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  5. "Sütlü pasta seviyorum."

"Sütlü pasta seviyorum."

Translation:I like cake with milk.

April 3, 2015



"Sütlü pasta seviyorum" does not mean "I like cake with milk" it means "I like a milky cake".


What is a milky cake? Is this a special kind of cake in Turkey?


Thanks for clarifying, this is really confusing in English.


the fact of describing the pasta as sütlü is enough to take off the accusative case in this sentence ? I thought that we always have to use accusative with sevmek...


you can also say sütlü pastayı seviyorum. it sounds perfect


Would the translation on that be I like the cake with milk?


It would be both: 'I like cake with milk' and 'I like the cake with milk.'

Actually accusative is always used unless the object is indefinite (a/an, some, any)

Here, the object is neither definite nor indefinite. It's a general thing. So you should use accusative here. Well, yes the sentence itself didn't use accusative, it's related to the verb sevmek. With sevmek, you are free to use accusative or not.


Free will is always tiring


I agree. I never know which one to decide, and then when they say "another correct solution" I always feel like I'm overusing or over favoring the one over the other.


"Sütlü pasta seviyorum." and "Sütlü pastayı seviyorum."

Is it possible to decide here if you like a cake with a glass of milk, or if you like the cake made with milk.

The second sentence (with the accusative) specifies the cake, so would this be closer to the second meaning?


No, we distinguish those two meanings by using different endings

Sütlü -> with milk / au lait (including milk)
Sütle -> with milk / avec le lait (together with milk)

Sütlü pasta seviyorum. or Pastayı sütlü seviyorum. -> I like cake (made) with milk.

Pastayı sütle seviyorum. -> I like cake with (a glass of) milk.


Yes exactly. Let me make some clarifications though.

For the instrumental case you can also use its postposition version ile instead of -le/-la. e.g. süt ile = sütle

We actually don't consider -li/lı/lu/lü to be a case, rather we consider it to be a suffix to form adjectives from nouns e.g. milk (süt) - milky (sütlü)


(For some reason I cannot reply to your message directly)

Ah, thank you very much. I just now realized there is a difference: The Instrumental case ending uses the SMALL vowel harmony. Which is in a way very logical, as it seems that it is used for all cases describing locations in some way (where, to where, from where and now "besides where").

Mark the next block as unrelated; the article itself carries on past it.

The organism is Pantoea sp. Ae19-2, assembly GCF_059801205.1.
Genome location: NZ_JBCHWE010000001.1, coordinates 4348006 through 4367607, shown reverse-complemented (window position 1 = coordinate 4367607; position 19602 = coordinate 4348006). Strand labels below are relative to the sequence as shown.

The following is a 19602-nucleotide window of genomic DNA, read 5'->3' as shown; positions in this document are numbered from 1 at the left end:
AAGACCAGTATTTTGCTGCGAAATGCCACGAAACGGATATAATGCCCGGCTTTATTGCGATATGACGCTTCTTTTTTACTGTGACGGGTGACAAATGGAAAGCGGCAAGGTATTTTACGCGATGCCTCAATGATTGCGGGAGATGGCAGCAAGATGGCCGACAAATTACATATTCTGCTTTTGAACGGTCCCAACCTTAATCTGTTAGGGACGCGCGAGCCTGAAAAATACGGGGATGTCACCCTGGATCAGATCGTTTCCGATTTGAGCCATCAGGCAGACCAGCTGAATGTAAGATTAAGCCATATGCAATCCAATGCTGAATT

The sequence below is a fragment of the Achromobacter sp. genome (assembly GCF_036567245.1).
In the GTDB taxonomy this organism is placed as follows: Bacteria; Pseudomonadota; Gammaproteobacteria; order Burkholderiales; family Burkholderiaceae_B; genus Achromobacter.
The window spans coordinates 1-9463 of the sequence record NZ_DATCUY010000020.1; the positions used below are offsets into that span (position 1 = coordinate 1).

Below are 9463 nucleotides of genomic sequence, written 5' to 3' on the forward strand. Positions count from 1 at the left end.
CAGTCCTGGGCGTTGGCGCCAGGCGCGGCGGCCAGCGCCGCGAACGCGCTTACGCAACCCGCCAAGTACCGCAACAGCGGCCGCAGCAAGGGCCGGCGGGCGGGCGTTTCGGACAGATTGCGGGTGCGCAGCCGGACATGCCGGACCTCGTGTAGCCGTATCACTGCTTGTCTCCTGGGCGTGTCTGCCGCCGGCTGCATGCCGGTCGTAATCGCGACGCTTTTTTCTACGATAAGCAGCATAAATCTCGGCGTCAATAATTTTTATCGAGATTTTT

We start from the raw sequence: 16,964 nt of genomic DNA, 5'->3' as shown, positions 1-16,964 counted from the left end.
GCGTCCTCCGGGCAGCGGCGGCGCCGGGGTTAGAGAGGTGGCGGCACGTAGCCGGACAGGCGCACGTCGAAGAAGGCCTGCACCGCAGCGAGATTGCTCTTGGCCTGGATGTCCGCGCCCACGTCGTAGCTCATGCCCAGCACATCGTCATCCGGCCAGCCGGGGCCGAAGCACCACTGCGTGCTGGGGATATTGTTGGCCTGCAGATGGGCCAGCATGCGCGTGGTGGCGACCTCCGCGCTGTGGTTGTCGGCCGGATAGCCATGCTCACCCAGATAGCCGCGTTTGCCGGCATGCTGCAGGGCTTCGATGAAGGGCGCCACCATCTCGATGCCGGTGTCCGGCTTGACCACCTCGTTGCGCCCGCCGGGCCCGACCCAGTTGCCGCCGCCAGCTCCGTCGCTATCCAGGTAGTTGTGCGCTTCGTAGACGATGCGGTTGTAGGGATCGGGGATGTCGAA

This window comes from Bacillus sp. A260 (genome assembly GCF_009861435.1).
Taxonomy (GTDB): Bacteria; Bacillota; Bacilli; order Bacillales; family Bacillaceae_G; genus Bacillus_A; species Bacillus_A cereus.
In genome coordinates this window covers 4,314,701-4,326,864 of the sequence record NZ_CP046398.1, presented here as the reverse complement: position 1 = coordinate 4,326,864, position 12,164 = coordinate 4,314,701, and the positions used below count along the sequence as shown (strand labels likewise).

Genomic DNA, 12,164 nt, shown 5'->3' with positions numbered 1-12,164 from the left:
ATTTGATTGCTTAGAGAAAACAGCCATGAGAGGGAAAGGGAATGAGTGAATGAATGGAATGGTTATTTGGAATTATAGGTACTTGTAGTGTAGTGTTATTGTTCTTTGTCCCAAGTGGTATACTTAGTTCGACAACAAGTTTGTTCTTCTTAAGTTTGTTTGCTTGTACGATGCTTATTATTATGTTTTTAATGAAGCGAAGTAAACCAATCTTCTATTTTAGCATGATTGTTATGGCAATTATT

Or better, to make it clear what I mean: German has only four cases, and the Turkish cases using the small vowel harmony happen to be the ones you would build by using a proposition (some merged with the article) + the dative case in German.


Is the cake made of milk here or do you love drinking milk with your cake? Would it be said differently?


I think -lu means that the sentence is referring to a milky cake. The funny thing is I would actually say, "con leche" to describe a milky cake because "milky cake" is such an odd thing to say in English.


I thought beğenmek meant 'like', and sevmek meant 'love?'


why should it be "cake with milk" not "milk with cake"? my answer was: "I love milk with cake"


1) general direct boject always come direct before the verb in Turkish, so we know that "pasta" is the direct object

2) "Sütlü" is an adjective meaning "containing milk/with milk." You can't really love adjectives in Turkish or English (unless they are acting like nouns, which it is not in this sentence)


Why is it "sütlü" and not "sütlu"? What determines the final letter?


4-way vowel harmony determines the final letter. Look at the last vowel in the word: if it is ö or ü, use ü. If it is o or u, use u. If it e or i, use i. If it is a and ı use ı. The last vowel in "Süt" is "ü" so it becomes "sütlü".


But what about ''adamla''? It's not ''adamlı''.


This is not an actual "cake with milk". It is not a cake with a glass of milk. Instead, it is a cake made USING milk. "Sütlü" literally means "milky", that is, containing milk. Similarly to how you can say "sugary", "spicy", "salty" in English.

An actual "with milk" situation would be "sütLE" or "süt ile". That is what corresponds to your "adamla" / "adam ile". The "with" ending uses only a two-way matching: it is either "-la" or "-le". Whereas the "-lü" ending is on 4-way treatment.


we should use accusative case with 'sevmek' ..

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